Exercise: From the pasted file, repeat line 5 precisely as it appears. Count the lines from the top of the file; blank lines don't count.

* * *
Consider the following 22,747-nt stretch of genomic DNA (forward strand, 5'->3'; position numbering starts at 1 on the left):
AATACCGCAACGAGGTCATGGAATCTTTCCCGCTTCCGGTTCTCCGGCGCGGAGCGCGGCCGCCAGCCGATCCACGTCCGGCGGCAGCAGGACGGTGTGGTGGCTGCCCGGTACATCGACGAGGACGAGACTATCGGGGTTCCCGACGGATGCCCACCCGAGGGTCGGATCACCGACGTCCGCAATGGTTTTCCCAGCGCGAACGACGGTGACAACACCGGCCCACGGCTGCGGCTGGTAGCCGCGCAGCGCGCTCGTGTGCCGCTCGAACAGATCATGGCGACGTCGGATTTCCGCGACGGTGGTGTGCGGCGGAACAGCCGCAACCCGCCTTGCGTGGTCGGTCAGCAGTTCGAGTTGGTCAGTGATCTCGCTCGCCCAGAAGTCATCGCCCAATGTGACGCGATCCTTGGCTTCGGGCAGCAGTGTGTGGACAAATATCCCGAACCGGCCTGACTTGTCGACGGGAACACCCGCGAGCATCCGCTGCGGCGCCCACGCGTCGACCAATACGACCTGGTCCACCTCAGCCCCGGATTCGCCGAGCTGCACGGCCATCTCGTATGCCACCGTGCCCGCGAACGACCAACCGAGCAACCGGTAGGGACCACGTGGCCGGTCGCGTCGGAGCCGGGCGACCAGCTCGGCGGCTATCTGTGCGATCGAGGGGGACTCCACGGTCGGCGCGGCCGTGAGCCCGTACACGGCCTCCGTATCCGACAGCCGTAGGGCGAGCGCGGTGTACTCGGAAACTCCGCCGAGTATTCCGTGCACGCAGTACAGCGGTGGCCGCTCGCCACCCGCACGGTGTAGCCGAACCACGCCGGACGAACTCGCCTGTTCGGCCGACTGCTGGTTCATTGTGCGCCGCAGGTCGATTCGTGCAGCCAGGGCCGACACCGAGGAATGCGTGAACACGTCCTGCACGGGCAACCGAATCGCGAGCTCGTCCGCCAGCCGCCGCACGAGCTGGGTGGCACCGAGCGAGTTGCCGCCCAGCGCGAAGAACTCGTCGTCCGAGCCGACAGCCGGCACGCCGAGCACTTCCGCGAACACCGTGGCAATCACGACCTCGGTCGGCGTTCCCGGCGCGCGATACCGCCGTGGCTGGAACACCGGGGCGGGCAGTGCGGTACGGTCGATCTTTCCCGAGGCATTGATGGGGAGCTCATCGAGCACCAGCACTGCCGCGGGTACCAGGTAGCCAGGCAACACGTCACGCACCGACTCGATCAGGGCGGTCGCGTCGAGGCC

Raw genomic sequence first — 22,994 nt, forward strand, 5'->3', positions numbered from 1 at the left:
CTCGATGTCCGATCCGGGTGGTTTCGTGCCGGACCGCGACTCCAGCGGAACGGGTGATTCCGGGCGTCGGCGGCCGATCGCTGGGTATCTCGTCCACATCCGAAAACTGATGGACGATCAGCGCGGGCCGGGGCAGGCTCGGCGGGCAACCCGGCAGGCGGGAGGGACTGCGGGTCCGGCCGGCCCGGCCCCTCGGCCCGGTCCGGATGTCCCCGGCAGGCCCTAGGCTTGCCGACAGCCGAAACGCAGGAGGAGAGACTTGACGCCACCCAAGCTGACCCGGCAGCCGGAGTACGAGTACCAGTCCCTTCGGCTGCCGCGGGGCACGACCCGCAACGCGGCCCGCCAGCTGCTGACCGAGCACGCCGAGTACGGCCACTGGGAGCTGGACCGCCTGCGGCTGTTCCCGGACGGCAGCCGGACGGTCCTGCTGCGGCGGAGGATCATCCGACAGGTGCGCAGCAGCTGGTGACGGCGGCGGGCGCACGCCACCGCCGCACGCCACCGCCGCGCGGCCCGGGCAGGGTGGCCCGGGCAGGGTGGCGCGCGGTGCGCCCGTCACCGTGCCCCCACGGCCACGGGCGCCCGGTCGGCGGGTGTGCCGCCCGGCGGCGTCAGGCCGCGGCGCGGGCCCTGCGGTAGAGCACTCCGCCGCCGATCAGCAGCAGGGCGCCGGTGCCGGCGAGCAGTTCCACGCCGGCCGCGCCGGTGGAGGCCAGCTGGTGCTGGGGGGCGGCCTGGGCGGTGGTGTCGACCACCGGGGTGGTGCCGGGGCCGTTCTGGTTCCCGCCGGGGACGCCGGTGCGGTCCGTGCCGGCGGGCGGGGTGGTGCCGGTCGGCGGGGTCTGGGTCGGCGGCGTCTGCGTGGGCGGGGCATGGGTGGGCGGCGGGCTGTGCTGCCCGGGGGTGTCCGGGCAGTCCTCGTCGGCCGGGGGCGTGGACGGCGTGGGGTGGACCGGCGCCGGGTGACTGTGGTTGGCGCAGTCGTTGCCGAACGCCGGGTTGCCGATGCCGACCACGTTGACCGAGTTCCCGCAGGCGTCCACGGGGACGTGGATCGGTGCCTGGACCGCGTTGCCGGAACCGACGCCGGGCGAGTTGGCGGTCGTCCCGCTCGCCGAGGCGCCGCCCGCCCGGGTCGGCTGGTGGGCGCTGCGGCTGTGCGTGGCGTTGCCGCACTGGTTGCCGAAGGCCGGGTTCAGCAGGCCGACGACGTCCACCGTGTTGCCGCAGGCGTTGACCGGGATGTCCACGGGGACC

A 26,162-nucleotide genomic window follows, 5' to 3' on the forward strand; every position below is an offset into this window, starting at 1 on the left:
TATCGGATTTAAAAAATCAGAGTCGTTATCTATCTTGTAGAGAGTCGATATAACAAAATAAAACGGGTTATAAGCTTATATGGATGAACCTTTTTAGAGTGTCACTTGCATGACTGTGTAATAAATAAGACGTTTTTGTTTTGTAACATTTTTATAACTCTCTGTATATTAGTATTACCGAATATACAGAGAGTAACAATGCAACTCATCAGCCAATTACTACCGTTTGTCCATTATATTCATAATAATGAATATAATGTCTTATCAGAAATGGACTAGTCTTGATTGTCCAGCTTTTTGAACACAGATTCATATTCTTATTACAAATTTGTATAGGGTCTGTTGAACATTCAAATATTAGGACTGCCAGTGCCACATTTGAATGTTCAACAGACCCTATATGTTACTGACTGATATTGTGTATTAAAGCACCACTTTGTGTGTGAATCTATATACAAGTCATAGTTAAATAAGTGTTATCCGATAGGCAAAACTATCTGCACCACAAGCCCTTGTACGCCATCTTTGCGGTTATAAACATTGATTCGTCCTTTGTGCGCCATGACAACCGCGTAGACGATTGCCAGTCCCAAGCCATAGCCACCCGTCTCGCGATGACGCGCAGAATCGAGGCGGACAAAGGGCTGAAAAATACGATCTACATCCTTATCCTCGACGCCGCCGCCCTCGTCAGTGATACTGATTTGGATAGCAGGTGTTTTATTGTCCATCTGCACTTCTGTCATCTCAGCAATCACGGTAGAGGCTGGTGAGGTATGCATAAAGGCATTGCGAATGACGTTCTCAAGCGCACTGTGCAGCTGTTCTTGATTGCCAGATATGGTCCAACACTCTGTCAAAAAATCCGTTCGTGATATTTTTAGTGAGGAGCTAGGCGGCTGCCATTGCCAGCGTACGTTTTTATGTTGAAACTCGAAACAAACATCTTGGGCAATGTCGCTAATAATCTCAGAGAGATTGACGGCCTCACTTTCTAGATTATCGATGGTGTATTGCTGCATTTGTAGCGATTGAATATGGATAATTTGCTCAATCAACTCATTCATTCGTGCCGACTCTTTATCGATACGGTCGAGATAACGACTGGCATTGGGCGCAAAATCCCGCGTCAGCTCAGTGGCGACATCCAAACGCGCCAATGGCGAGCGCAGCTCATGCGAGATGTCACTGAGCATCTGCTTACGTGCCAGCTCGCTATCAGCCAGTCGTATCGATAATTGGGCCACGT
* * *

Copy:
A 26,162-nucleotide genomic window follows, 5' to 3' on the forward strand; every position below is an offset into this window, starting at 1 on the left: